Yesterday, in the same room that we spent that first day together, I said good-bye to my Nova. In my grief, I am reminded of how very privileged I was that our paths crossed and that we recognized in each other a kindred soul. We were both born in the year of the Monkey, just 36 years apart. We were happy hookers together. She was my ally. She was my cheerleader. She was my strength. She laughed with me and cried with me. She knew me. And, still, she invited me in and let me stay awhile. 

I came to rug hooking in a circuitous way. An article in Country Living magazine about Liz Alpert Fay led me to sign up for a class at the Arts Center in Orange, Virginia. The class was cancelled due to lack of interest. But that winter, we had temporarily relocated to Florida, so not having the class to attend, I decided to check out books on rug hooking from the local library. One book had a dedication sticker inside: “From the Strawberry Rug Hookers, In Memory of Julianne White”. That little sticker led me to the lovely Joyce Frauenfelder and a great group of hookers who met at the Planteen in Plant City, Florida. Through the Strawberry Rug Hookers, I had a wonderful first rug hooking teacher in Mamie Adair. Mamie showed up with a biscuit tin full of gorgeous hooks turned by her husband Jim and a pattern for a primitive rose with precut strips on burlap. Jim passed away some years ago, but his perfect hooks warm my hands as I work on my current piece. Another teacher, Sarah Paddock, sold me my first Pittsburgh rug frame and guided me through choosing and hooking my first background. The portable rug frame sits at the ready for whenever I want to take my hooking on the road.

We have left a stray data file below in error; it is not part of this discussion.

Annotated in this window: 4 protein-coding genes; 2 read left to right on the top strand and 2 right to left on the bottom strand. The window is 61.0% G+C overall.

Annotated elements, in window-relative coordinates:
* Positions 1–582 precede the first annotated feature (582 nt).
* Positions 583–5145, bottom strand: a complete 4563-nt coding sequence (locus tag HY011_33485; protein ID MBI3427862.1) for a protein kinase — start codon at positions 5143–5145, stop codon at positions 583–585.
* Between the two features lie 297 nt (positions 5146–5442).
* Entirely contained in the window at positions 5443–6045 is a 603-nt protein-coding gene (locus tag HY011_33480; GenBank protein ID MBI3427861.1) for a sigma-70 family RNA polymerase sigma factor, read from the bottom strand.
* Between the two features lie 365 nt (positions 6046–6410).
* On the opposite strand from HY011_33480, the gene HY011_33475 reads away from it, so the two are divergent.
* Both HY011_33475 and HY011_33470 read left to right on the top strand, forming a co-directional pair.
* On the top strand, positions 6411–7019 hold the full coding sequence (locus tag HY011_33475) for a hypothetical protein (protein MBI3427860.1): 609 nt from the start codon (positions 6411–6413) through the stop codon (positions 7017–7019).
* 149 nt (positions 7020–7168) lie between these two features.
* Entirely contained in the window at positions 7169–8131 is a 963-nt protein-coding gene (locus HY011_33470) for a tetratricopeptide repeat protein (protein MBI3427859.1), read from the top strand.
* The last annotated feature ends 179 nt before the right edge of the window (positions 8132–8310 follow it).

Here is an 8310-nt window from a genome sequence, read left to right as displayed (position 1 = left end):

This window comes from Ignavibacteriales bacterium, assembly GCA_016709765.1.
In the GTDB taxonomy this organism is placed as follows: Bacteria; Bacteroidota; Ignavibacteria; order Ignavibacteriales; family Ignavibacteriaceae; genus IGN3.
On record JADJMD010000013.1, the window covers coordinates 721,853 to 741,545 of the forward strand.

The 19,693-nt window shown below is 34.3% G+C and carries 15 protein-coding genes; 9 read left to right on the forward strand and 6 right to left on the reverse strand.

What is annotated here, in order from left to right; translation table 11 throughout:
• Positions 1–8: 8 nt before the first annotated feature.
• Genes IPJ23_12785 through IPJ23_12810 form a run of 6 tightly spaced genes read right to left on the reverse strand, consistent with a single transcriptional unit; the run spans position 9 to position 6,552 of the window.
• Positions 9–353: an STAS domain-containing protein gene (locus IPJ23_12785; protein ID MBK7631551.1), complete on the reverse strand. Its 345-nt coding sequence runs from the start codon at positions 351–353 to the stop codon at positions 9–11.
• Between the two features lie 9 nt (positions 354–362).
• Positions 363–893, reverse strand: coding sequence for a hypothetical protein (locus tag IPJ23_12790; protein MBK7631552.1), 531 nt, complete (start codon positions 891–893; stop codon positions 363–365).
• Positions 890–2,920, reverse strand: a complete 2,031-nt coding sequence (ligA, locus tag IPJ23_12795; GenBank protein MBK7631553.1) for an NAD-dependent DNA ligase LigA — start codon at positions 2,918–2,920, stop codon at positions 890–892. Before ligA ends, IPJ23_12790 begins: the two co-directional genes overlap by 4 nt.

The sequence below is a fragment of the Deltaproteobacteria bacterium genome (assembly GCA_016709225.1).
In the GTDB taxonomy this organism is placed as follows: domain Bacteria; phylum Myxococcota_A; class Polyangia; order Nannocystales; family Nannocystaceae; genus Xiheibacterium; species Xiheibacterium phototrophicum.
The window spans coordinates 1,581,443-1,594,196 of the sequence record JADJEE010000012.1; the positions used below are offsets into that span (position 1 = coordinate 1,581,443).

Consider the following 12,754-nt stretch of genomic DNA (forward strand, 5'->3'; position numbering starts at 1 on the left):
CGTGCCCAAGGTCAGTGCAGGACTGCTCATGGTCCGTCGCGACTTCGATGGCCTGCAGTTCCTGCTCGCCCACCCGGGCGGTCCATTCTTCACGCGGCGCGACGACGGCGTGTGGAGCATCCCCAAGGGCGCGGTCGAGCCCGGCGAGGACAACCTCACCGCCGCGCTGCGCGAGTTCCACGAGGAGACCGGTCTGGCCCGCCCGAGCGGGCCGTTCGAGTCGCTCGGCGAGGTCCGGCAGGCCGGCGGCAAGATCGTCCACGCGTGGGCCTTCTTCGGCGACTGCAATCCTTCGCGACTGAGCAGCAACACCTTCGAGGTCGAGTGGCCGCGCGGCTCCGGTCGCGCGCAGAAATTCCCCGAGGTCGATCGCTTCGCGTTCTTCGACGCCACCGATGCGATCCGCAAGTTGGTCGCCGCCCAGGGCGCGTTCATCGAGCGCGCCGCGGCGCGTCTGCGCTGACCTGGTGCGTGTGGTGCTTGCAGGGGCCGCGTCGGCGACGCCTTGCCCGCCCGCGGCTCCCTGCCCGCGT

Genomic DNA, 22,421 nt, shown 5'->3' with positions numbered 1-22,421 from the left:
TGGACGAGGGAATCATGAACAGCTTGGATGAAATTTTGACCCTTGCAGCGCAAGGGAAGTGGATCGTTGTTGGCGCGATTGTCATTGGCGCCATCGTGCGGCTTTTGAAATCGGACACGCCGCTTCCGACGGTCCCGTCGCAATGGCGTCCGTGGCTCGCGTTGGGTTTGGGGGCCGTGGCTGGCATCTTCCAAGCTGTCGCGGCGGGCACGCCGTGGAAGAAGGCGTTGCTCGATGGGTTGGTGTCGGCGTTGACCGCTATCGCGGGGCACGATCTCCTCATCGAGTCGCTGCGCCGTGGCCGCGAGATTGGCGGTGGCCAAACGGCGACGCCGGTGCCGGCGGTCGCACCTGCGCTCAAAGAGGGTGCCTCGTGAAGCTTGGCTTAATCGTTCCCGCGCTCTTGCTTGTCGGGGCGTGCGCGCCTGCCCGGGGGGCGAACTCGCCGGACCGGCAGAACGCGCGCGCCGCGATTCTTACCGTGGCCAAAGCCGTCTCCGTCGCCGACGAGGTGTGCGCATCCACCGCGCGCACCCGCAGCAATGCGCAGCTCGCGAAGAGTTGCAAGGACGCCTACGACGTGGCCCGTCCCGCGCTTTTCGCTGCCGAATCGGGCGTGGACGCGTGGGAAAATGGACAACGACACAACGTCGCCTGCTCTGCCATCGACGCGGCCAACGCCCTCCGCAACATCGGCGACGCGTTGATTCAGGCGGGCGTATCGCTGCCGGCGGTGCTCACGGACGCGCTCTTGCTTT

When we came back to Virginia later that year, I didn’t have a group to hook with and soon detoured into weaving. Hooking sat on the backburner until that day I walked up the steps at Nova’s house. (I will be forever grateful to Kim Argenzio for the introduction, even though I only met Kim once, on a hot July 4 in downtown Fredericksburg.) I found out that first afternoon with Nova that Julianne had been a dear friend to Nova. How the world shrinks when interests and passions coincide.